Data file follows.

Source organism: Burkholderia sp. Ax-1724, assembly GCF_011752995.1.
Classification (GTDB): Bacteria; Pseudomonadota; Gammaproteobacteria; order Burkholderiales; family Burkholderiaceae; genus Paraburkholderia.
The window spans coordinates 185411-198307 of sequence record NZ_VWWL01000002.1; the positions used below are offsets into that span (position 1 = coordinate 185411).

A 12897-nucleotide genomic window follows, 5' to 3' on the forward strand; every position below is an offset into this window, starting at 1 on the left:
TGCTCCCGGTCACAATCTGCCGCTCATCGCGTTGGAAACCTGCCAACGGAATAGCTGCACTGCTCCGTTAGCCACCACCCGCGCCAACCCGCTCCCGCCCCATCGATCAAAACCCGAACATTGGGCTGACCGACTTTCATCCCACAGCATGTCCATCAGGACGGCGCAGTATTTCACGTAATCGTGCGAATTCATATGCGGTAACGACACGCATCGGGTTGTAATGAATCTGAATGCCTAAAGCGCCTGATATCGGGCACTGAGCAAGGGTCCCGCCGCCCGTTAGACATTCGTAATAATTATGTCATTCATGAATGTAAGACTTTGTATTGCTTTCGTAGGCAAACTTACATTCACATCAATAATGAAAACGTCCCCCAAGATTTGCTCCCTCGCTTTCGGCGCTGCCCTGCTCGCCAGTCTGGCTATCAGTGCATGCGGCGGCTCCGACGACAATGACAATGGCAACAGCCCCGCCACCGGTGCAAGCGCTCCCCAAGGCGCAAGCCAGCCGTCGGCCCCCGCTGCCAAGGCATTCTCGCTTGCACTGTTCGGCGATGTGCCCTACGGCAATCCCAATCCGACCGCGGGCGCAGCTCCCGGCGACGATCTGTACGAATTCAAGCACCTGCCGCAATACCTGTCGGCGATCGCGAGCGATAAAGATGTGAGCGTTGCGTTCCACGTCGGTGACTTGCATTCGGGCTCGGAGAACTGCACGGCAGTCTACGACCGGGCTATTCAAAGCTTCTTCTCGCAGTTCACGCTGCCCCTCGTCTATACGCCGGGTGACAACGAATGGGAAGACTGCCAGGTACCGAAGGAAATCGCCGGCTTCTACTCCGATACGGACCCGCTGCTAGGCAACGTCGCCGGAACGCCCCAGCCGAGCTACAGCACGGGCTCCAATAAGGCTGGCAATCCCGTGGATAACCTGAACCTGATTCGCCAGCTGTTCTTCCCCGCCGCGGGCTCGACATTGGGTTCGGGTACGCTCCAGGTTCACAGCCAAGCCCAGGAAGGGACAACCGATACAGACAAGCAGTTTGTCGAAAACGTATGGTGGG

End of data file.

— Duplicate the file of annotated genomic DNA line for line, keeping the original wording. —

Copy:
Source organism: Burkholderia sp. Ax-1724, assembly GCF_011752995.1.
Classification (GTDB): Bacteria; Pseudomonadota; Gammaproteobacteria; order Burkholderiales; family Burkholderiaceae; genus Paraburkholderia.
The window spans coordinates 185411-198307 of sequence record NZ_VWWL01000002.1; the positions used below are offsets into that span (position 1 = coordinate 185411).

A 12897-nucleotide genomic window follows, 5' to 3' on the forward strand; every position below is an offset into this window, starting at 1 on the left:
TGCTCCCGGTCACAATCTGCCGCTCATCGCGTTGGAAACCTGCCAACGGAATAGCTGCACTGCTCCGTTAGCCACCACCCGCGCCAACCCGCTCCCGCCCCATCGATCAAAACCCGAACATTGGGCTGACCGACTTTCATCCCACAGCATGTCCATCAGGACGGCGCAGTATTTCACGTAATCGTGCGAATTCATATGCGGTAACGACACGCATCGGGTTGTAATGAATCTGAATGCCTAAAGCGCCTGATATCGGGCACTGAGCAAGGGTCCCGCCGCCCGTTAGACATTCGTAATAATTATGTCATTCATGAATGTAAGACTTTGTATTGCTTTCGTAGGCAAACTTACATTCACATCAATAATGAAAACGTCCCCCAAGATTTGCTCCCTCGCTTTCGGCGCTGCCCTGCTCGCCAGTCTGGCTATCAGTGCATGCGGCGGCTCCGACGACAATGACAATGGCAACAGCCCCGCCACCGGTGCAAGCGCTCCCCAAGGCGCAAGCCAGCCGTCGGCCCCCGCTGCCAAGGCATTCTCGCTTGCACTGTTCGGCGATGTGCCCTACGGCAATCCCAATCCGACCGCGGGCGCAGCTCCCGGCGACGATCTGTACGAATTCAAGCACCTGCCGCAATACCTGTCGGCGATCGCGAGCGATAAAGATGTGAGCGTTGCGTTCCACGTCGGTGACTTGCATTCGGGCTCGGAGAACTGCACGGCAGTCTACGACCGGGCTATTCAAAGCTTCTTCTCGCAGTTCACGCTGCCCCTCGTCTATACGCCGGGTGACAACGAATGGGAAGACTGCCAGGTACCGAAGGAAATCGCCGGCTTCTACTCCGATACGGACCCGCTGCTAGGCAACGTCGCCGGAACGCCCCAGCCGAGCTACAGCACGGGCTCCAATAAGGCTGGCAATCCCGTGGATAACCTGAACCTGATTCGCCAGCTGTTCTTCCCCGCCGCGGGCTCGACATTGGGTTCGGGTACGCTCCAGGTTCACAGCCAAGCCCAGGAAGGGACAACCGATACAGACAAGCAGTTTGTCGAAAACGTATGGTGGG